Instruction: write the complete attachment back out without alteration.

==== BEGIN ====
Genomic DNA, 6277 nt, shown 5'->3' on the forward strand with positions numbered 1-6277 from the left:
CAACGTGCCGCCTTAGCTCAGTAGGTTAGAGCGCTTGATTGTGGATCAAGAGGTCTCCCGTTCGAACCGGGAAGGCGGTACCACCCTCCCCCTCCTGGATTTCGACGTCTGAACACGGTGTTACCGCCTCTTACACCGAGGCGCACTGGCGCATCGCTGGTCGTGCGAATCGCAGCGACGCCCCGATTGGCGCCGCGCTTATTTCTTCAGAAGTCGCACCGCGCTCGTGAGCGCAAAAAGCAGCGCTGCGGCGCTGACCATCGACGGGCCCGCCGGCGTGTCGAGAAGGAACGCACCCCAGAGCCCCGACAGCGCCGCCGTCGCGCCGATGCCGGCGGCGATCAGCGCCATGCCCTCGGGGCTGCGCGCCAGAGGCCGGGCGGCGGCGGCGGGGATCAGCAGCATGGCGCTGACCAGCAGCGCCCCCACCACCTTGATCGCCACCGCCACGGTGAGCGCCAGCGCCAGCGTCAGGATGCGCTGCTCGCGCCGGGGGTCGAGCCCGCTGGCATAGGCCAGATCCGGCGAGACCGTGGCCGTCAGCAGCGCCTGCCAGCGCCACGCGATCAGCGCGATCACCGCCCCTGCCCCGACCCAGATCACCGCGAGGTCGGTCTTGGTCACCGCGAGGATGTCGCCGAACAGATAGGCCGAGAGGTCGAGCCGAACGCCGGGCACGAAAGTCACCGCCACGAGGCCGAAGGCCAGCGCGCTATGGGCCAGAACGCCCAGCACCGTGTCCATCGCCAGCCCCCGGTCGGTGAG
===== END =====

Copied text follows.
Genomic DNA, 6277 nt, shown 5'->3' on the forward strand with positions numbered 1-6277 from the left:
CAACGTGCCGCCTTAGCTCAGTAGGTTAGAGCGCTTGATTGTGGATCAAGAGGTCTCCCGTTCGAACCGGGAAGGCGGTACCACCCTCCCCCTCCTGGATTTCGACGTCTGAACACGGTGTTACCGCCTCTTACACCGAGGCGCACTGGCGCATCGCTGGTCGTGCGAATCGCAGCGACGCCCCGATTGGCGCCGCGCTTATTTCTTCAGAAGTCGCACCGCGCTCGTGAGCGCAAAAAGCAGCGCTGCGGCGCTGACCATCGACGGGCCCGCCGGCGTGTCGAGAAGGAACGCACCCCAGAGCCCCGACAGCGCCGCCGTCGCGCCGATGCCGGCGGCGATCAGCGCCATGCCCTCGGGGCTGCGCGCCAGAGGCCGGGCGGCGGCGGCGGGGATCAGCAGCATGGCGCTGACCAGCAGCGCCCCCACCACCTTGATCGCCACCGCCACGGTGAGCGCCAGCGCCAGCGTCAGGATGCGCTGCTCGCGCCGGGGGTCGAGCCCGCTGGCATAGGCCAGATCCGGCGAGACCGTGGCCGTCAGCAGCGCCTGCCAGCGCCACGCGATCAGCGCGATCACCGCCCCTGCCCCGACCCAGATCACCGCGAGGTCGGTCTTGGTCACCGCGAGGATGTCGCCGAACAGATAGGCCGAGAGGTCGAGCCGAACGCCGGGCACGAAAGTCACCGCCACGAGGCCGAAGGCCAGCGCGCTATGGGCCAGAACGCCCAGCACCGTGTCCATCGCCAGCCCCCGGTCGGTGAG